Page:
Why Miami-Dade County could turn undocumented immigrants over to the feds

Florida's most populous county plans to comply with Trump's executive order on immigration, says the mayor, a possible precedent for other counties with 'sanctuary' laws.

C.M. Guerrero/The Miami Herald/AP
Immigration advocates protest against Miami-Dade Mayor's Carlos Gimenez decision to abandon the county's stance as a sanctuary for undocumented immigrants, Friday, Jan. 27, 2017 in Miami.

As of Thursday, jails in Florida’s Miami-Dade County are to hold undocumented detainees indefinitely while federal authorities prepare deportation proceedings.

This decision reverses the county’s four-year-old policy of refusing to detain undocumented lawbreakers so Immigration and Customs Enforcement (ICE) could deport them. More than 300 so-called sanctuary cities and counties employ similar policies to obstruct federal immigration authorities and prevent deportations.

These jurisdictions are in the crosshairs of an executive order signed by President Trump on Wednesday, which aims to cut off their federal funding. Grants from Uncle Sam underwrite a wide range of local programs, from ports and roads to public housing and HIV prevention.

In a move that could put pressure on other counties to follow suit, Miami-Dade decided that the cost of losing these grants – expected to be worth $355 million this year – was simply too high to oppose Trump’s policy.

“I want to make sure we don’t put in jeopardy the millions of [dollars in] funds we get from the federal government for a $52,000 issue,” County Mayor Carlos Giménez told the Miami Herald. Last year, the county saved about $52,000 by not detaining undocumented immigrants past their normal release dates.

Miami-Dade has never defined itself as a “sanctuary county.” It began refusing to detain immigrants indefinitely in 2013 as a cost-cutting measure, citing insufficient reimbursement from the federal government.

Even so, Mr. Trump, who arrived in office pledging to crack down on illegal immigrants, welcomed Mr. Giménez’s announcement as an early success for his executive order. “Miami-Dade Mayor drops sanctuary policy. Right decision. Strong!” he tweeted.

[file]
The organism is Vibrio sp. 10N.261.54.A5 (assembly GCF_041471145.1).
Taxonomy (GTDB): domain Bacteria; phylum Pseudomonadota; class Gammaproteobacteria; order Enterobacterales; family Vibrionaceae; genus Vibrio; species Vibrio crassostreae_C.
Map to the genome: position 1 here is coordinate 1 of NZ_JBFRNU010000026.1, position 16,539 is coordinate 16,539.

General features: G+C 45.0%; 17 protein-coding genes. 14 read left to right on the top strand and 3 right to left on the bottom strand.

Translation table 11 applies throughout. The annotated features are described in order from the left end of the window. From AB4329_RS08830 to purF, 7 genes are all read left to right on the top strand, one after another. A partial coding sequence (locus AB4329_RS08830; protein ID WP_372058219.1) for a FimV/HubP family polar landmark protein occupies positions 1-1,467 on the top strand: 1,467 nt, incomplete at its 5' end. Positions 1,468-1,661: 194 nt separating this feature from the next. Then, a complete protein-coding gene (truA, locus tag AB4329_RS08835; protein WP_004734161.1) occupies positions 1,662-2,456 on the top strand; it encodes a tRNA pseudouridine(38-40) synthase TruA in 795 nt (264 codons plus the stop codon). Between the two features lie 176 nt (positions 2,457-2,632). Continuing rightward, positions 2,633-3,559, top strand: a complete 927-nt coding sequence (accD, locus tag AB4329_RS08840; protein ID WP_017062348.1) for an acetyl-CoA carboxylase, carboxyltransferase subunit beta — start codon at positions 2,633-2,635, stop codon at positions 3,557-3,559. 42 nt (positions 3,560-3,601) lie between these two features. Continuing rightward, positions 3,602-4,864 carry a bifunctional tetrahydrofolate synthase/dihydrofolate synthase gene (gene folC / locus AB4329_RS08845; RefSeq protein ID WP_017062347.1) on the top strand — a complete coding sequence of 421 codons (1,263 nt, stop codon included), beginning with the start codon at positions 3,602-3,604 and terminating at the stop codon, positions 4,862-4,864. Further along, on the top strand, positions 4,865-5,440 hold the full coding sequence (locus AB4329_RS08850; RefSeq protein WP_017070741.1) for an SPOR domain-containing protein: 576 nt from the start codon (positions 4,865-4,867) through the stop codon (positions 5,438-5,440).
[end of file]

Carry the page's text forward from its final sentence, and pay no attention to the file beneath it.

Other large counties that also refuse to detain immigrants on behalf of ICE, such as Los Angeles County or Illinois’s Cook County, may soon face threats to change these policies or risk losing federal funding. Both counties contain major cities whose mayors have vowed to protect undocumented immigrants, and that have “sanctuary ordinances” of their own – for instance, barring city employees from disclosing residents' immigration status.

However, Miami-Dade County’s decision could set a precedent. As The Washington Post's Darla Cameron explained, “Because jails are typically run by counties, rather than cities, county policies can matter more to immigrants.”

Upon arriving in a county jail, inmates are fingerprinted and run against a federal database. If ICE spots an undocumented immigrant, it sends a “detainer request” asking the jail to hold the inmate long enough so that it can obtain a warrant for deportation.

Because detaining individuals without a warrant violates the Fourth Amendment, following these requests is voluntary. But the prospect of losing federal grant money under Trump convinced Miami-Dade County to comply.

Before other counties do likewise, they may choose to assess how much funding the federal government can really cut. Miami-Dade concluded that its $52,000 savings from non-compliance would be far outweighed by a loss of federal grants.

In reality, Trump may have few means to punish localities for sanctuary laws. Under the Supreme Court’s 1987 South Dakota v. Dole ruling, “[federal] funding can be withheld only for the specific initiative in question.” Other counties may conclude that they can defy the White House and preserve funding in other areas.

But on Thursday, the prospect of cuts to education, infrastructure, and more got Florida's most populous county behind Trump’s initiative.  

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